Russian authorities are proceeding with two major construction projects in protected areas, despite potential consequences including UNESCO sanctions and deadly walrus stampedes.
State energy behemoth Gazprom inked a framework deal Sunday on the so-called western route to supply natural gas to China.
The planned pipeline, according to Gazprom’s website, is to pass through the Golden Mountains of Altai, a UNESCO World Heritage Site.
The area is home to a wealth of archeological evidence of Siberian nomads, as well as a population of the endangered snow leopard.
The plan was revived in September as part of Russia’s attempts to seal a geopolitical and economic alliance with China to offset a crisis in relations with the West over Ukraine.
Gazprom’s press service, which said in September that it was too early to comment on the issue, had no one available to speak about the issue Monday.
The Kremlin also stayed silent, despite the fact that President Vladimir Putin, who has a soft spot for apex predators, personally oversees the snow leopard conservation effort.
“Once developed, such natural sites never recover,” Greenpeace Russia program director Ivan Blokov told The Moscow Times in an interview last week.
Elsewhere, the Defense Ministry issued conflicting statements on the ongoing construction of a military base on the far-eastern Wrangel Island, another UNESCO World Heritage Site.
A statement attributed to the ministry, published on ForestForum.ru in late October, claimed no construction was under way on the polar island, where human activity is prohibited by Russian and international legislation.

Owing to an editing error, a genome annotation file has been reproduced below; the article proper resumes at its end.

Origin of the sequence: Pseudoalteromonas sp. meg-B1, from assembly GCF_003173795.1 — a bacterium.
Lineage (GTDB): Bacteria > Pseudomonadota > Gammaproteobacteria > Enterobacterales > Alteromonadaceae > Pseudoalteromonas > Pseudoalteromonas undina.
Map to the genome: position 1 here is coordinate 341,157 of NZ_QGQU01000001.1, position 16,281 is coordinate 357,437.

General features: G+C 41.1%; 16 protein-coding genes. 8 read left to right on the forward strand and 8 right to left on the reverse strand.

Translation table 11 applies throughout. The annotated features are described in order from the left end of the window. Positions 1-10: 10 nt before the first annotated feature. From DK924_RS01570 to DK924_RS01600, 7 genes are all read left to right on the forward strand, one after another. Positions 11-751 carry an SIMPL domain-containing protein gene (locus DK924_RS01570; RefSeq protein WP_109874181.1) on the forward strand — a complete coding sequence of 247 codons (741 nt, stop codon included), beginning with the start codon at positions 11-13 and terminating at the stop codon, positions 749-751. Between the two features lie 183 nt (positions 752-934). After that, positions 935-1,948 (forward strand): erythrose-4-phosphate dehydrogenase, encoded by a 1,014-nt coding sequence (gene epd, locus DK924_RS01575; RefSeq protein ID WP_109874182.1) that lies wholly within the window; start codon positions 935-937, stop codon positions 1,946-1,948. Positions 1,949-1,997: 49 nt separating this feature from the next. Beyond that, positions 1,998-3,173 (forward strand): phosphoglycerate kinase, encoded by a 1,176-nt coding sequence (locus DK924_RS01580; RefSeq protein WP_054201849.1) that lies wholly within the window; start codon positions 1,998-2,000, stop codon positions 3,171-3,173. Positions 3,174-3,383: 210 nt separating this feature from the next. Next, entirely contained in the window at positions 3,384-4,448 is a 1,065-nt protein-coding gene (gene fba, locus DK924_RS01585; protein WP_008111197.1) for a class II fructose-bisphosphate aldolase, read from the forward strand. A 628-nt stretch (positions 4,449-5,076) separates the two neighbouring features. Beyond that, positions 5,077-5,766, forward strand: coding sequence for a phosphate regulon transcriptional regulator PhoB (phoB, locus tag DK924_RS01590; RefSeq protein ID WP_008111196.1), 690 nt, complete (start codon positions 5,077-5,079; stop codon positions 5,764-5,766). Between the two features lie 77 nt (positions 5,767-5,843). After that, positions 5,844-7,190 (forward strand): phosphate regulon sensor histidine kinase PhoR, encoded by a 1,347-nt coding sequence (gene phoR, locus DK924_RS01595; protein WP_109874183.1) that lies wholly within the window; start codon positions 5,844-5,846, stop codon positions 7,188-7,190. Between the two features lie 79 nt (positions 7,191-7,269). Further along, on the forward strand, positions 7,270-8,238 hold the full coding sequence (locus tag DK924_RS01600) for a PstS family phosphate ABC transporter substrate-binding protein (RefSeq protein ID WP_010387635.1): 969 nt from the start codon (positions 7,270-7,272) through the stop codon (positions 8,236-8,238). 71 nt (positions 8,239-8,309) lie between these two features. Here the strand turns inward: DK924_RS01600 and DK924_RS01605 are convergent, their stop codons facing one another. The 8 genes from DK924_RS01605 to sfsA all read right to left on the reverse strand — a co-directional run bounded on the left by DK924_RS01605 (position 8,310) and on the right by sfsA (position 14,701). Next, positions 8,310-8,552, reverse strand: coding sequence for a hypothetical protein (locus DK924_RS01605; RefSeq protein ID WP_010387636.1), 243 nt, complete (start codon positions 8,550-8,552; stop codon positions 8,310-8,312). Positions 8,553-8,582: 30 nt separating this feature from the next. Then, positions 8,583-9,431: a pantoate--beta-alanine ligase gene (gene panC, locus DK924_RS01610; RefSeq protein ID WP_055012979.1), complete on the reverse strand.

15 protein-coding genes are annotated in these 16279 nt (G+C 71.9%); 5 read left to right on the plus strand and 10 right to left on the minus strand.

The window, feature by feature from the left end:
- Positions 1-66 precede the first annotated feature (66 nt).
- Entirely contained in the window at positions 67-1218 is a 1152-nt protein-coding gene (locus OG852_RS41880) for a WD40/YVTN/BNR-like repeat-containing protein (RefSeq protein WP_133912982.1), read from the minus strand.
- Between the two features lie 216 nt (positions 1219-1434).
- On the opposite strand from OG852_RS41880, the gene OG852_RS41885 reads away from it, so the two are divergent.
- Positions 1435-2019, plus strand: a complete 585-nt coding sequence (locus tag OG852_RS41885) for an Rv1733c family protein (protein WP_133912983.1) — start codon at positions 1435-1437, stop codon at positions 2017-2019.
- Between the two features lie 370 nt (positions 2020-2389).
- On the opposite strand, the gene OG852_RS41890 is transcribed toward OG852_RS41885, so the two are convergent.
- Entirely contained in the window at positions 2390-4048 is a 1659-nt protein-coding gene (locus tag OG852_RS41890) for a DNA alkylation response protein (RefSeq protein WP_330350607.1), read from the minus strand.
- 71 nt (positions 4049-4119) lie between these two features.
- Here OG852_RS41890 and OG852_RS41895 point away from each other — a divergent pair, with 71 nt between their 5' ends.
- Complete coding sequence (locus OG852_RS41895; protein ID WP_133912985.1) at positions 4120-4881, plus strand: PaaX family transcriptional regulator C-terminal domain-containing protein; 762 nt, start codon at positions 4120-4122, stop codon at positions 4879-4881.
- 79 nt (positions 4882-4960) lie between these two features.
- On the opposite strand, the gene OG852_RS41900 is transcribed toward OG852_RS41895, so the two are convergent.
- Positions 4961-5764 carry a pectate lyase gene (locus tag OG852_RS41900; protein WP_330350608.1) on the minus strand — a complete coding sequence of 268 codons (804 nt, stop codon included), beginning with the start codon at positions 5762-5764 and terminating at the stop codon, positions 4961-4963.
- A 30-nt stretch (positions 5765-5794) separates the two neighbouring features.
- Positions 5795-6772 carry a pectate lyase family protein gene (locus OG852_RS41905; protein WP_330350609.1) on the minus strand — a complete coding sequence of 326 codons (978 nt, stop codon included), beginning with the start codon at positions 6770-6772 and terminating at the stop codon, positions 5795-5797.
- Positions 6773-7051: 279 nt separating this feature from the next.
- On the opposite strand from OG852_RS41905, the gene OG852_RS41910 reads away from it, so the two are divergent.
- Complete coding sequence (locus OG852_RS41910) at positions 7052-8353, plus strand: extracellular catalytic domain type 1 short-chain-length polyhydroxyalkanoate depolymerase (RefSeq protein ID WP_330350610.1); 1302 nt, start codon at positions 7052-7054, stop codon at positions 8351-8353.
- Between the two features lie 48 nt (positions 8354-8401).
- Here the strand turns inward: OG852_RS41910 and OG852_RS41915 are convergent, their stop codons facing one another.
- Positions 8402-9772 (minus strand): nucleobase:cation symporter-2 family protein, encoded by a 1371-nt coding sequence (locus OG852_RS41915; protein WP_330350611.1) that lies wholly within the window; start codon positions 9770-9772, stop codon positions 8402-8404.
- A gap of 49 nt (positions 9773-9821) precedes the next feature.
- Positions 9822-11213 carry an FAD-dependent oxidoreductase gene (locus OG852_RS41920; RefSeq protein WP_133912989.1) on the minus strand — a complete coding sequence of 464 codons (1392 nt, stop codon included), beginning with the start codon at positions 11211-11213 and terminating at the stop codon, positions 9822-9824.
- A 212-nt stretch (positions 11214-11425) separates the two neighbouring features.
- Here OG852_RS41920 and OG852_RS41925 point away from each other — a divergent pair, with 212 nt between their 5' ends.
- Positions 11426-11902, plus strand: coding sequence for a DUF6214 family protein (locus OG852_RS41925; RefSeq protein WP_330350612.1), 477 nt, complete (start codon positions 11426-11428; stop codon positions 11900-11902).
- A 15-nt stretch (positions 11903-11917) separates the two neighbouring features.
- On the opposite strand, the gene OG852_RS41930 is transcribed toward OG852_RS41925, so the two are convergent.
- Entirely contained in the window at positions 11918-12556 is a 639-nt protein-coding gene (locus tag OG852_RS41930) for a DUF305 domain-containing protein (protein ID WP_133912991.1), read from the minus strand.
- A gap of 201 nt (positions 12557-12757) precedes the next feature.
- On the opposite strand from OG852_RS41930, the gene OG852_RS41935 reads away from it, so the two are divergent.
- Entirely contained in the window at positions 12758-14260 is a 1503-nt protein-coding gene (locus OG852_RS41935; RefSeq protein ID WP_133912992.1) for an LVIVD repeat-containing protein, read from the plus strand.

The ministry’s official website, meanwhile, offers a slew of reports about the new base, meant to add military muscle to Russia’s claim to vast swathes of the allegedly petroleum-rich Arctic Ocean.
Environmental officials have claimed the construction on Wrangel Island is no hazard to the site, which is nicknamed a “polar bear nursery” and also hosts Russia’s biggest walrus rookery.
But the director of the Wrangel nature reserve, Alexander Gruzdev, said last month that local wildlife was already leaving certain areas of the island because of humans, army news website DefendingRussia.ru reported.
Even limited human presence can be dangerous to polar animals: In the 1990s, a single airplane flying over a Wrangel beach spooked the walruses, prompting a stampede, according to Greenpeace Russia. Between 100 and 300 pinnipeds perished, crushed under other members of the herd.
UNESCO has so far kept silent on the issue and did not return repeated requests for comment.
Only two countries have so far seen their sites struck off the World Heritage list: In 2007, an antelope conservation effort in the Middle Eastern country of Oman was declared failed, and in 2005 residents of the German city of Dresden voted to build a new bridge across the Elbe River, improving the city’s transport infrastructure but losing the historical landscape’s place on the list in 2009 as a result of the changed appearance.